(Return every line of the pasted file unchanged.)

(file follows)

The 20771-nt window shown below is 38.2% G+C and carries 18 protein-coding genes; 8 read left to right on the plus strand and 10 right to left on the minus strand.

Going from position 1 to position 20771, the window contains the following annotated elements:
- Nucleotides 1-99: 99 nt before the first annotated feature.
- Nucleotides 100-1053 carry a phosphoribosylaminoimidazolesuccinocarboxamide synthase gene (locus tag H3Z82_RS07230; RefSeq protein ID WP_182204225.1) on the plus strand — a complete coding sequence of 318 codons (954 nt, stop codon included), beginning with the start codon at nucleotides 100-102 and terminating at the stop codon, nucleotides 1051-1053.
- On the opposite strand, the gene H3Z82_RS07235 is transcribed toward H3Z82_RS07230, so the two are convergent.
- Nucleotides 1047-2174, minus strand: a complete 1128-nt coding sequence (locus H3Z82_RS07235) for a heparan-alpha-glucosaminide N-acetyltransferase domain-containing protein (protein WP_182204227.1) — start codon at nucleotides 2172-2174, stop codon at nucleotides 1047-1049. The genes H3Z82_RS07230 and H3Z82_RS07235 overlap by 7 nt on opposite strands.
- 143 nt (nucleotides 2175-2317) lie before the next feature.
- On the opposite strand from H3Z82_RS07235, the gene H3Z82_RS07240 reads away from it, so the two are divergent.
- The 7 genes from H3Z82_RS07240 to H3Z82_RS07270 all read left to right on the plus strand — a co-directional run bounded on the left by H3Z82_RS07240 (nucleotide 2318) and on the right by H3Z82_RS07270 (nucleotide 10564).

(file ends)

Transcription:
The 20771-nt window shown below is 38.2% G+C and carries 18 protein-coding genes; 8 read left to right on the plus strand and 10 right to left on the minus strand.

Going from position 1 to position 20771, the window contains the following annotated elements:
- Nucleotides 1-99: 99 nt before the first annotated feature.
- Nucleotides 100-1053 carry a phosphoribosylaminoimidazolesuccinocarboxamide synthase gene (locus tag H3Z82_RS07230; RefSeq protein ID WP_182204225.1) on the plus strand — a complete coding sequence of 318 codons (954 nt, stop codon included), beginning with the start codon at nucleotides 100-102 and terminating at the stop codon, nucleotides 1051-1053.
- On the opposite strand, the gene H3Z82_RS07235 is transcribed toward H3Z82_RS07230, so the two are convergent.
- Nucleotides 1047-2174, minus strand: a complete 1128-nt coding sequence (locus H3Z82_RS07235) for a heparan-alpha-glucosaminide N-acetyltransferase domain-containing protein (protein WP_182204227.1) — start codon at nucleotides 2172-2174, stop codon at nucleotides 1047-1049. The genes H3Z82_RS07230 and H3Z82_RS07235 overlap by 7 nt on opposite strands.
- 143 nt (nucleotides 2175-2317) lie before the next feature.
- On the opposite strand from H3Z82_RS07235, the gene H3Z82_RS07240 reads away from it, so the two are divergent.
- The 7 genes from H3Z82_RS07240 to H3Z82_RS07270 all read left to right on the plus strand — a co-directional run bounded on the left by H3Z82_RS07240 (nucleotide 2318) and on the right by H3Z82_RS07270 (nucleotide 10564).